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    • "Visual information is required for APA behavior [26], and common carotid manipulation during tMCAO might produce brief retinal ischemia and modify retinal function [31]. Therefore, visual function needs to be assessed under these conditions. "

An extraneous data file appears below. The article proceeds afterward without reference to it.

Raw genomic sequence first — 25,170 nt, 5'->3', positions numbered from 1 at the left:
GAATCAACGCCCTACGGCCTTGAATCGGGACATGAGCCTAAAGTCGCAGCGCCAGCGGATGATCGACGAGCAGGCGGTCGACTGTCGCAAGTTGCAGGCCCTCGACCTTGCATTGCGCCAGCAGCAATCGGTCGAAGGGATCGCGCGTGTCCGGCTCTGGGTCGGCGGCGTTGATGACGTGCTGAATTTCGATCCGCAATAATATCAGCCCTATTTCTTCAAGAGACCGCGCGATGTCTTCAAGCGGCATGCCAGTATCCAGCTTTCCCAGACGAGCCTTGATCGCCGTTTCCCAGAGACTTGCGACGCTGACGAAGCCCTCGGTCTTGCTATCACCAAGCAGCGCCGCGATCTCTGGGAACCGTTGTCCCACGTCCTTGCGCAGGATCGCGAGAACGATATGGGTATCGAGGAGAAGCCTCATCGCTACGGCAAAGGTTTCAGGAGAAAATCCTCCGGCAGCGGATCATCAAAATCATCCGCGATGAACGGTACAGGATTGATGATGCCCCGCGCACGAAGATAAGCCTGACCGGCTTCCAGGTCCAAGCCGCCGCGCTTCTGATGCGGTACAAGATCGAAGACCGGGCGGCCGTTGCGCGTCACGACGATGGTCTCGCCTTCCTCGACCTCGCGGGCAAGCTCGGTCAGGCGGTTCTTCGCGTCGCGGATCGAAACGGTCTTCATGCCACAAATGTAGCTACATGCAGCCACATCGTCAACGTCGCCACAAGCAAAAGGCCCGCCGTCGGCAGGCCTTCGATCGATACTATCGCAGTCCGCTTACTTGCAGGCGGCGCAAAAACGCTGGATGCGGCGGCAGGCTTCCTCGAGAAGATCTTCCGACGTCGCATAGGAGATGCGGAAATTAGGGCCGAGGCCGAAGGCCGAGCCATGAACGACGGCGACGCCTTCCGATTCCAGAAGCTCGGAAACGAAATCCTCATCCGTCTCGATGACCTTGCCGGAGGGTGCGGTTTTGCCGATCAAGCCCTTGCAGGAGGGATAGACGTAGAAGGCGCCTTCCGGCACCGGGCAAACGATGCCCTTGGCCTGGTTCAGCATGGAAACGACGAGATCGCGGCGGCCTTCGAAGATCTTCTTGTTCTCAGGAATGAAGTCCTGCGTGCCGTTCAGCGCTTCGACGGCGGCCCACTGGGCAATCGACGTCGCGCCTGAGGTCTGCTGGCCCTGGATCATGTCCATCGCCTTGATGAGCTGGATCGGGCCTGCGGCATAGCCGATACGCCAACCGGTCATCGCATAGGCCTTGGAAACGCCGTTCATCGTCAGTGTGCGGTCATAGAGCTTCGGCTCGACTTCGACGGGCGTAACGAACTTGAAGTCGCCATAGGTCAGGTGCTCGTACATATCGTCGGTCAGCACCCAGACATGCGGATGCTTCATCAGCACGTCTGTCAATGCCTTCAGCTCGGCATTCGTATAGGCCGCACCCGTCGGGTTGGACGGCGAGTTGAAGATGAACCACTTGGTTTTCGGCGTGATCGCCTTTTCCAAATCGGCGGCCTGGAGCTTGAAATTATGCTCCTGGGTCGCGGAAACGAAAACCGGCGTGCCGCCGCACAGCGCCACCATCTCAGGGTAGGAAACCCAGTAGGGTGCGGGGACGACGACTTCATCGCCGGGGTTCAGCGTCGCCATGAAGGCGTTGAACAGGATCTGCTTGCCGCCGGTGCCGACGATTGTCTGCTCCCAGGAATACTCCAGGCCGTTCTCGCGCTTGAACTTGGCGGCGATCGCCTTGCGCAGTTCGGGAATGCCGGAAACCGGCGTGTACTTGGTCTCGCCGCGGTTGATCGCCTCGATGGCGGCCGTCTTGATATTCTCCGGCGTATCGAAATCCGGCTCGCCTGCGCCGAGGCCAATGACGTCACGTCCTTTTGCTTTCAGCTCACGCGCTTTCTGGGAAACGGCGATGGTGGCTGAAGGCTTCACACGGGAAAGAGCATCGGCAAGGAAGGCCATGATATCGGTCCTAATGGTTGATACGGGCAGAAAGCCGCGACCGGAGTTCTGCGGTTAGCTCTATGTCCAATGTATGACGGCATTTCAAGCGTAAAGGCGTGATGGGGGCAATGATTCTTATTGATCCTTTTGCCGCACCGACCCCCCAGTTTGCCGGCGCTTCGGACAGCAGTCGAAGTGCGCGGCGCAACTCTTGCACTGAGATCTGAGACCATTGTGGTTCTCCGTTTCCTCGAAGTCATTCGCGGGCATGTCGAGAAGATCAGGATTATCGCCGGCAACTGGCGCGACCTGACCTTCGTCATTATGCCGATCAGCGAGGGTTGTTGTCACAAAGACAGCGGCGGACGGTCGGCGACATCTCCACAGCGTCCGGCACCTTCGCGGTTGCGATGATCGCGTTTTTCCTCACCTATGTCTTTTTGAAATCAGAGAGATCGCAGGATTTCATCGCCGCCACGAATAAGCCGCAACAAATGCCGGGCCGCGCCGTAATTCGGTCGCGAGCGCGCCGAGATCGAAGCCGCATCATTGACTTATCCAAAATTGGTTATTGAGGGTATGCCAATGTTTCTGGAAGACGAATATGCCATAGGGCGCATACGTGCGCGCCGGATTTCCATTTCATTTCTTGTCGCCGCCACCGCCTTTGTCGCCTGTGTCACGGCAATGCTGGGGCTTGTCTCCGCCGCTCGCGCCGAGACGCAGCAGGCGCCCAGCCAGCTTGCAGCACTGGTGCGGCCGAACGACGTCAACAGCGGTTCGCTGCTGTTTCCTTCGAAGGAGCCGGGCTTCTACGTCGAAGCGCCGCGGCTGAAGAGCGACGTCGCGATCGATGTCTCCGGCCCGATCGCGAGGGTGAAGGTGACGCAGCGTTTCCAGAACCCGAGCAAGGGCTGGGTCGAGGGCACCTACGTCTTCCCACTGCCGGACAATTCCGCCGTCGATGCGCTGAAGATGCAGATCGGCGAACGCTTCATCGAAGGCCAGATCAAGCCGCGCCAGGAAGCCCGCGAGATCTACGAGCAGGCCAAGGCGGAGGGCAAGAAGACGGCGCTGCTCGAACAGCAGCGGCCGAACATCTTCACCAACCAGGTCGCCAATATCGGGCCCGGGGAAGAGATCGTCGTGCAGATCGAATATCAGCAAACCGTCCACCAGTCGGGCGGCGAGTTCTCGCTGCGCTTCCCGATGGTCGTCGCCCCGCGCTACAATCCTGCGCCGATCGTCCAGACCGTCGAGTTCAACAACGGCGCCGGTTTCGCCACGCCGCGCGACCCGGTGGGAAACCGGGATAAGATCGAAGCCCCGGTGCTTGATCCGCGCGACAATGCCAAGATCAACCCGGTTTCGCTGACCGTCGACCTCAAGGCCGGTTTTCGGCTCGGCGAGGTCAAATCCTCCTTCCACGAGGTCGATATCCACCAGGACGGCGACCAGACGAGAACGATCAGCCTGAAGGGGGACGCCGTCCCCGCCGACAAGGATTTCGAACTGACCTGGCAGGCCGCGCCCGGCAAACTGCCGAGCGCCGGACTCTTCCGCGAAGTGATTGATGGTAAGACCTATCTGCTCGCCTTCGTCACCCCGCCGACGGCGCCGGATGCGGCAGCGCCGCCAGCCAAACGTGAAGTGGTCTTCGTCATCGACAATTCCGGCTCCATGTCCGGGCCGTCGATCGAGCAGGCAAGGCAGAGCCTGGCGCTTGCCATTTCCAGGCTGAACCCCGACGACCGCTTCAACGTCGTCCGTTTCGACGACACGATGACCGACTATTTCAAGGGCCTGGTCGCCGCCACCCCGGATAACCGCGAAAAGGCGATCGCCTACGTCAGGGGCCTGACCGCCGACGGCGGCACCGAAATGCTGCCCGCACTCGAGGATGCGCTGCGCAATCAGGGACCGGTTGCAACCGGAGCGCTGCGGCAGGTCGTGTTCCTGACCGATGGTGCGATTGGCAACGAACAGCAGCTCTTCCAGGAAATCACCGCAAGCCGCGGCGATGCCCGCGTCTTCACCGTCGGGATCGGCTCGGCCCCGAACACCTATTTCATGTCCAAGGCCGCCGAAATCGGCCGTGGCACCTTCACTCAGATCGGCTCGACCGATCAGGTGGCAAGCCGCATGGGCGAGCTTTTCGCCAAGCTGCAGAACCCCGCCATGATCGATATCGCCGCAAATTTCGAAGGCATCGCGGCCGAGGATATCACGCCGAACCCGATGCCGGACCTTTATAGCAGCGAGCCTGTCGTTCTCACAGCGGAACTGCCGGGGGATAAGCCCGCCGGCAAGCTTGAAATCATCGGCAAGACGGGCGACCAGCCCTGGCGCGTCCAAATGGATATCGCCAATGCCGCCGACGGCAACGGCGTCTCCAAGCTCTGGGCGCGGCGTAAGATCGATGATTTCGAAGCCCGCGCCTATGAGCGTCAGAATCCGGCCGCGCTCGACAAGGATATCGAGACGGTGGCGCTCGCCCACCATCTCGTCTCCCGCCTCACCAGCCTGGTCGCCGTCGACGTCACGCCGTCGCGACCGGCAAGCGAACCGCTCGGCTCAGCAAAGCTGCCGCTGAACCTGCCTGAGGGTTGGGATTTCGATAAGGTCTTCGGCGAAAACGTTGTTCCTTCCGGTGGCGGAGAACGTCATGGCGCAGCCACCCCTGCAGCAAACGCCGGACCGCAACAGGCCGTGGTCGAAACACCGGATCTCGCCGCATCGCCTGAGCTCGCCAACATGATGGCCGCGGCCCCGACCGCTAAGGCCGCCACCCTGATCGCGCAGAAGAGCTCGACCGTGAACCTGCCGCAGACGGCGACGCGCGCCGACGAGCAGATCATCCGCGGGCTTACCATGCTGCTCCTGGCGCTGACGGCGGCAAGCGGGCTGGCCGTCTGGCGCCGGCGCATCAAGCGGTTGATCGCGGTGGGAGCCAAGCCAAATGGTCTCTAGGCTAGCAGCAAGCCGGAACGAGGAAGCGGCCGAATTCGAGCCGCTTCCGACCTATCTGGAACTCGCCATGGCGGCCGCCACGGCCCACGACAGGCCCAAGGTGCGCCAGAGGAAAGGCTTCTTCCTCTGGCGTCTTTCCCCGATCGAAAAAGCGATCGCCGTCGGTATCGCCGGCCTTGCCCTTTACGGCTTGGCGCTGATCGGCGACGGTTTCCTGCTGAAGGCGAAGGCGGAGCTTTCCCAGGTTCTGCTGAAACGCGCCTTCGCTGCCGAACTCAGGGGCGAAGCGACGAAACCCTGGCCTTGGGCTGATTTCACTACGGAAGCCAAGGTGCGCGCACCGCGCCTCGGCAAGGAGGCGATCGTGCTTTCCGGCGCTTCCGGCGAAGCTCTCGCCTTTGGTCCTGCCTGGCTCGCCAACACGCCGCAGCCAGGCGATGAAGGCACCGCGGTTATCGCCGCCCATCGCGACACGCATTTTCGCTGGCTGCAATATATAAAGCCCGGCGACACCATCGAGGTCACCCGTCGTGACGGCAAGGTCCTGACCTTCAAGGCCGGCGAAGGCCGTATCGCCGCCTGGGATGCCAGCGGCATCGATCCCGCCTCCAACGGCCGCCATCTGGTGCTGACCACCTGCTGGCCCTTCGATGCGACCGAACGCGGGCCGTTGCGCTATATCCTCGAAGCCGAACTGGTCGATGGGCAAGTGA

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    ABSTRACT: Persistent neurobehavioral deficits and brain changes need validation for brain restoration. Two hours middle cerebral artery occlusion (tMCAO) or sham surgery was performed in male Sprague-Dawley rats. Neurobehavioral and cognitive deficits were measured over 10 weeks included: (1) sensory, motor, beam balance, reflex/abnormal responses, hindlimb placement, forepaw foot fault and cylinder placement tests, and (2) complex active place avoidance learning (APA) and simple passive avoidance retention (PA). Electroretinogram (ERG), hemispheric loss (infarction), hippocampus CA1 neuronal loss and myelin (Luxol Fast Blue) staining in several fiber tracts were also measured. In comparison to Sham surgery, tMCAO surgery produced significant deficits in all behavioral tests except reflex/abnormal responses. Acute, short lived deficits following tMCAO were observed for forelimb foot fault and forelimb cylinder placement. Persistent, sustained deficits for the whole 10 weeks were exhibited for motor (p<0.001), sensory (p<0.001), beam balance performance (p<0.01) and hindlimb placement behavior (p<0.01). tMCAO produced much greater and prolonged cognitive deficits in APA learning (maximum on last trial of 604±83% change, p<0.05) but only a small, comparative effect on PA retention. Hemispheric loss/atrophy was measured 10 weeks after tMCAO and cross-validated by two methods (e.g., almost identical % ischemic hemispheric loss of 33.4±3.5% for H&E and of 34.2±3.5% for TTC staining). No visual dysfunction by ERG and no hippocampus neuronal loss were detected after tMCAO. Fiber tract damage measured by Luxol Fast Blue myelin staining intensity was significant (p<0.01) in the external capsule and striatum but not in corpus callosum and anterior commissure. In summary, persistent neurobehavioral deficits were validated as important endpoints for stroke restorative research in the future. Fiber myelin loss appears to contribute to these long term behavioral dysfunctions and can be important for cognitive behavioral control necessary for complex APA learning.